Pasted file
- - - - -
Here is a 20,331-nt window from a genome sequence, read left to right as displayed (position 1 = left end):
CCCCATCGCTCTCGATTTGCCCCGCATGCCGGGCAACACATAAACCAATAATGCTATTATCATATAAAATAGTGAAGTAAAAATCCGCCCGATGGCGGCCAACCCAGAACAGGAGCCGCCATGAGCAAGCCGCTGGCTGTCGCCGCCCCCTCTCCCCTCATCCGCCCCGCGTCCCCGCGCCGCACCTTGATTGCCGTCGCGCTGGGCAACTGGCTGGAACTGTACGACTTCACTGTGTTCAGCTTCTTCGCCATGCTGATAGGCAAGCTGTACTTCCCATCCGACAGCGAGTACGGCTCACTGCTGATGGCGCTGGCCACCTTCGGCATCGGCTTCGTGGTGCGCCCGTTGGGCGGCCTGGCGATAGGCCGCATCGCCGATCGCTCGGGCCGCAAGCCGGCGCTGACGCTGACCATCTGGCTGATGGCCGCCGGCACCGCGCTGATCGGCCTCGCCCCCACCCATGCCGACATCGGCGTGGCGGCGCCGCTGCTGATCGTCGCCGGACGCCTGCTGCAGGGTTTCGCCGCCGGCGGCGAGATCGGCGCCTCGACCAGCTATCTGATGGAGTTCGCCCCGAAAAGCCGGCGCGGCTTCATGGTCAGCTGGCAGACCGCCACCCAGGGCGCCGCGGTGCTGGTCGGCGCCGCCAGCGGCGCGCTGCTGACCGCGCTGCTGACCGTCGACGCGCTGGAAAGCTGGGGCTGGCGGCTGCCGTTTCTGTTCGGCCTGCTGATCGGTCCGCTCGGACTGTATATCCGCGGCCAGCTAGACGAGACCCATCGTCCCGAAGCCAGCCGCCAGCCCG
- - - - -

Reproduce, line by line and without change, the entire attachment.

Here is a 20,331-nt window from a genome sequence, read left to right as displayed (position 1 = left end):
CCCCATCGCTCTCGATTTGCCCCGCATGCCGGGCAACACATAAACCAATAATGCTATTATCATATAAAATAGTGAAGTAAAAATCCGCCCGATGGCGGCCAACCCAGAACAGGAGCCGCCATGAGCAAGCCGCTGGCTGTCGCCGCCCCCTCTCCCCTCATCCGCCCCGCGTCCCCGCGCCGCACCTTGATTGCCGTCGCGCTGGGCAACTGGCTGGAACTGTACGACTTCACTGTGTTCAGCTTCTTCGCCATGCTGATAGGCAAGCTGTACTTCCCATCCGACAGCGAGTACGGCTCACTGCTGATGGCGCTGGCCACCTTCGGCATCGGCTTCGTGGTGCGCCCGTTGGGCGGCCTGGCGATAGGCCGCATCGCCGATCGCTCGGGCCGCAAGCCGGCGCTGACGCTGACCATCTGGCTGATGGCCGCCGGCACCGCGCTGATCGGCCTCGCCCCCACCCATGCCGACATCGGCGTGGCGGCGCCGCTGCTGATCGTCGCCGGACGCCTGCTGCAGGGTTTCGCCGCCGGCGGCGAGATCGGCGCCTCGACCAGCTATCTGATGGAGTTCGCCCCGAAAAGCCGGCGCGGCTTCATGGTCAGCTGGCAGACCGCCACCCAGGGCGCCGCGGTGCTGGTCGGCGCCGCCAGCGGCGCGCTGCTGACCGCGCTGCTGACCGTCGACGCGCTGGAAAGCTGGGGCTGGCGGCTGCCGTTTCTGTTCGGCCTGCTGATCGGTCCGCTCGGACTGTATATCCGCGGCCAGCTAGACGAGACCCATCGTCCCGAAGCCAGCCGCCAGCCCG